“An apology for the devil: it must be remembered that we have heard only one side of the case; God has written all the books.”
— Samuel Butler (1835-1902), English satirist. Dictionary of Humorous Quotations edited by Evan Esar
One would think that it would go without saying that atheism is not the same thing as satanism. Satan is merely another god. Atheists don't believe in any gods. Unfortunately, however, one often hears this nonsensical equation of atheism with satanism from believers.
Many times it comes from their complete ignorance. Having grown up surrounded by talk of nothing but god and his alleged opponent, satan, they think this simple bipolar world encompasses all possible scenarios. Therefore, anyone not working for god must be working for satan. They often also limit their notions of who is working for god to only those who represent their particular flavor of religion. Thus, to such people, even other Christians are often thought to be working for satan.
These people are an extreme example of the way in which religion necessarily leads to intolerance.
Others, however, have found a veneer of respectability for their bigotry in the words of non-believers. Many non-believers, aware of the sensibilities of believers, make a point of tweaking believers by calling their own views satanism or the like. Anton LeVay is a prime example. He called his philosophy of rational selfishness satanism even though there appears to be no reason to think that he actually believed in satan. It appears that he was simply stressing the point that he did not believe in god or religious morality.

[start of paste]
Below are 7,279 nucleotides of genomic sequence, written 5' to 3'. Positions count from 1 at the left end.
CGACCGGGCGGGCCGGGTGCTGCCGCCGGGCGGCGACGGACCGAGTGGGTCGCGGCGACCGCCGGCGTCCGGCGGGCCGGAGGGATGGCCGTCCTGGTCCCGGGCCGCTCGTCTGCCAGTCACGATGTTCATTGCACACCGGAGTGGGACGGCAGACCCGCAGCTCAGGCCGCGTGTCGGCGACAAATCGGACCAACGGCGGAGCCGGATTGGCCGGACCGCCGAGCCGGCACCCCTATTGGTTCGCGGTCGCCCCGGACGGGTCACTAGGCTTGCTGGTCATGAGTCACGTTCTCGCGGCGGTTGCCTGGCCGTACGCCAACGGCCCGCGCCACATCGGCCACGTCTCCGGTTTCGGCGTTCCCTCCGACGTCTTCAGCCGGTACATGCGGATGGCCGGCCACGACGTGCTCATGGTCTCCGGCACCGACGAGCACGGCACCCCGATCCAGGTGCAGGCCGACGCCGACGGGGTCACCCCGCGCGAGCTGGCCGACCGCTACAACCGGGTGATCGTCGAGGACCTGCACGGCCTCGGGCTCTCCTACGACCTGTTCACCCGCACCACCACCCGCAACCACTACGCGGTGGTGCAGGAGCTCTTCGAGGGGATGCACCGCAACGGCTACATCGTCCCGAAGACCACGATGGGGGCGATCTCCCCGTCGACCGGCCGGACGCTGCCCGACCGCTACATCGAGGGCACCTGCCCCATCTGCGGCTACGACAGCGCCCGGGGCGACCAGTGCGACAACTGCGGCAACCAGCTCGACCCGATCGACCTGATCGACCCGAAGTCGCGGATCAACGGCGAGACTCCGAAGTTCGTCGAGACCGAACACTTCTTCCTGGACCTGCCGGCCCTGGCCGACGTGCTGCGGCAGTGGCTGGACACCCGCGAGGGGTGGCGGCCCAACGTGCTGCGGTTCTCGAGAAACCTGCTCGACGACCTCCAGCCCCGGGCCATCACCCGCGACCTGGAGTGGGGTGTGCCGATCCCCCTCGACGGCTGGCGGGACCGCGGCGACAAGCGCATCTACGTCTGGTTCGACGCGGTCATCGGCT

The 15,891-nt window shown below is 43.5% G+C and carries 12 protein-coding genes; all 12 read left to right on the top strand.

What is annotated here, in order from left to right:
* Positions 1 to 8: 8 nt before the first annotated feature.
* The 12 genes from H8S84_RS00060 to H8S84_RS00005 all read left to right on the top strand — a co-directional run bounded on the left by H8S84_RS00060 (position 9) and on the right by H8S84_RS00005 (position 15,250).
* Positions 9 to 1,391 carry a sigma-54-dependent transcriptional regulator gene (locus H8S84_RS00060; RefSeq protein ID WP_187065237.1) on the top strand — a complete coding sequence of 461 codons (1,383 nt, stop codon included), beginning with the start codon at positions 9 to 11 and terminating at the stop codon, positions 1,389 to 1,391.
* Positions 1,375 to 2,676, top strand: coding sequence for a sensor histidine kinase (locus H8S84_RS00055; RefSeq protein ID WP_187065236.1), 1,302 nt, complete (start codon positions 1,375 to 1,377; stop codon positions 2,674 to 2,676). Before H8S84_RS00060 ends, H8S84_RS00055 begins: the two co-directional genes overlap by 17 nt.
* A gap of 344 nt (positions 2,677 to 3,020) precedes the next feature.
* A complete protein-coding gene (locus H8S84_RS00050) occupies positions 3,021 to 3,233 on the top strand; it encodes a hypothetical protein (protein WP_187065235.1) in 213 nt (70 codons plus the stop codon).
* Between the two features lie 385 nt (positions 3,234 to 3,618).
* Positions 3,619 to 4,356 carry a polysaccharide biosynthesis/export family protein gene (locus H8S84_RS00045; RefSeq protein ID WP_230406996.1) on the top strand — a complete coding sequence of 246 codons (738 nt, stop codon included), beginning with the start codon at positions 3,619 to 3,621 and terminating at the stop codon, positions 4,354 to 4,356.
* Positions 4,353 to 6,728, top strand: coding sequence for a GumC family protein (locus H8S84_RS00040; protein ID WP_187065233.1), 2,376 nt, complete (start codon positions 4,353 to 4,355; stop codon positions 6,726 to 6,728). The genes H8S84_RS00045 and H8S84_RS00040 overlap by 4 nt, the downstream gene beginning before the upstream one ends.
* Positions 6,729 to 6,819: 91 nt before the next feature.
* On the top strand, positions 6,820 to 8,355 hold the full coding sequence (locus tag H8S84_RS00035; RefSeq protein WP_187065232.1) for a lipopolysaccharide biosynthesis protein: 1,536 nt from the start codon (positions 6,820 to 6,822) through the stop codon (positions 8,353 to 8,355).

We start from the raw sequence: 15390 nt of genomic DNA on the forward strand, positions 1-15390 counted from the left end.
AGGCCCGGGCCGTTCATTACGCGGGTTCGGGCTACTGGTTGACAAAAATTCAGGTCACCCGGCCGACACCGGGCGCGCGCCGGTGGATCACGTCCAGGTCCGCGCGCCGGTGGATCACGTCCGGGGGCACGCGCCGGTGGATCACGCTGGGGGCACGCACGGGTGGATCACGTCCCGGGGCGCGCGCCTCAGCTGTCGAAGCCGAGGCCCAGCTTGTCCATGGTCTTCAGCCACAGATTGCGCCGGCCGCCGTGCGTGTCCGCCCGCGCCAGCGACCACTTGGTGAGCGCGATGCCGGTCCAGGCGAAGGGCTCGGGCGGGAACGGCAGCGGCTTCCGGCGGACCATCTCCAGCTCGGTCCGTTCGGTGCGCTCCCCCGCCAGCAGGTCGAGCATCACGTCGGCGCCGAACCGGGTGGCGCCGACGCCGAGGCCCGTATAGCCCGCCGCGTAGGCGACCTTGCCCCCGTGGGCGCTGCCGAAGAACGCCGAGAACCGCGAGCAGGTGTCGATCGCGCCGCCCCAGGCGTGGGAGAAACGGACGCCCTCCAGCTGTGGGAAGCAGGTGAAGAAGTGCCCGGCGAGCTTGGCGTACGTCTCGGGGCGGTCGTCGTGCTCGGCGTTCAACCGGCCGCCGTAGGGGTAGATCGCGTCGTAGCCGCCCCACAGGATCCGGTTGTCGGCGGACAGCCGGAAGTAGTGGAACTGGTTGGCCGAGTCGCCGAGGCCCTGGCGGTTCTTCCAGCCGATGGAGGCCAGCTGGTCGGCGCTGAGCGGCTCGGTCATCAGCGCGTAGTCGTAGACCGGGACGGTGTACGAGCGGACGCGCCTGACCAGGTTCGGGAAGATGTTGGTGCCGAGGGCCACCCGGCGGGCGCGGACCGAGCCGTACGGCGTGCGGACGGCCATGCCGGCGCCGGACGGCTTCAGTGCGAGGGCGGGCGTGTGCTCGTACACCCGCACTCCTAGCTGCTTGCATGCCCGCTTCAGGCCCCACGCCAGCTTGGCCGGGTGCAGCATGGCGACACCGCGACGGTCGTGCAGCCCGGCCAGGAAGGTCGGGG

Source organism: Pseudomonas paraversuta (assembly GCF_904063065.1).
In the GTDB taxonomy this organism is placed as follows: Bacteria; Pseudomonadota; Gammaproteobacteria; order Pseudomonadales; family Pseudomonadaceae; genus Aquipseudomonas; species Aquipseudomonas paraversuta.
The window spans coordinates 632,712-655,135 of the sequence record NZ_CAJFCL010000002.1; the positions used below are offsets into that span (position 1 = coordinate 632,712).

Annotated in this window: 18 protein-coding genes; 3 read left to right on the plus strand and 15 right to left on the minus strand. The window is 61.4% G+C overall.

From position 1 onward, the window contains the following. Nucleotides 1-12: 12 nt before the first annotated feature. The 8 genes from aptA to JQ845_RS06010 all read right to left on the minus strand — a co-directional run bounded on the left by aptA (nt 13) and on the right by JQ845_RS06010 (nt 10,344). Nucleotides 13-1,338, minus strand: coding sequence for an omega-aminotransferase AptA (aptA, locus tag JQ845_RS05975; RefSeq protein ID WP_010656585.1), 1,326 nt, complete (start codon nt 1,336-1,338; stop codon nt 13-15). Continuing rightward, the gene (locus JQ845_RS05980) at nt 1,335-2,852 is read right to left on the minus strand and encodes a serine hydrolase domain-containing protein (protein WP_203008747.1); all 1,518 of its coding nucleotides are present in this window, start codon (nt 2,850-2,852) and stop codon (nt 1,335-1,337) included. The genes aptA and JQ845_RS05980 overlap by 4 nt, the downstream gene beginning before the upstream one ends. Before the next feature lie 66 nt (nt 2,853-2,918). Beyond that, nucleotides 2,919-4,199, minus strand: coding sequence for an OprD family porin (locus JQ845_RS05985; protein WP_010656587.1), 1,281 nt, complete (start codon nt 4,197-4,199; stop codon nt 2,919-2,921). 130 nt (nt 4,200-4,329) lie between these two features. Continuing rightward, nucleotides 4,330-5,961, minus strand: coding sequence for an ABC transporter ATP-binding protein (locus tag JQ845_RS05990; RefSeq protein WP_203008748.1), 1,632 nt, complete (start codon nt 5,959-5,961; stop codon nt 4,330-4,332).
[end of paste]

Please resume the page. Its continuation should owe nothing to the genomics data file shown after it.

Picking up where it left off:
One of the best responses to this nonsense is:
"You are more of a satanist than I am. You actually believe in satan."
"I don't believe in anything supernatural and that includes satan."
Others such as Milt Timmons, who wrote "Lucifer's Handbook", were simply trying to tweak the noses of the believers by pointing out, as did Samuel Butler in the quotation above, that it is far from certain who the "good guy" was in the mythical struggle between god and Lucifer. Judging from the Bible and the things believers say it appears that their god is psychologically similar to Kim Jong Il and his heaven is an eternal version of North Korea.
In that vein, another response might be:
"If Lucifer is the bad guy, then why does his name mean "bringer of light?"
(The actual answer to that question is that the name is a reference to a pagan god that was based on Venus--the morning star--whose appearance in the morning sky heralded the coming of the Sun. Most Christians won't know this, however. Thus, using this response is a slightly dishonest bit of nose tweaking, but some of them deserve it.)
In conclusion I would like to say that even though I understand the desire to have a bit of fun at believers' expense, it is not a good idea to associate non-belief with satan worship. Believers are already inclined to believe that we non-believers are evil and they have a history of persecuting us rather severely. Anything that lends any legitimacy to their tendencies toward doing such things hurts the cause of rationality and puts non-believers in danger.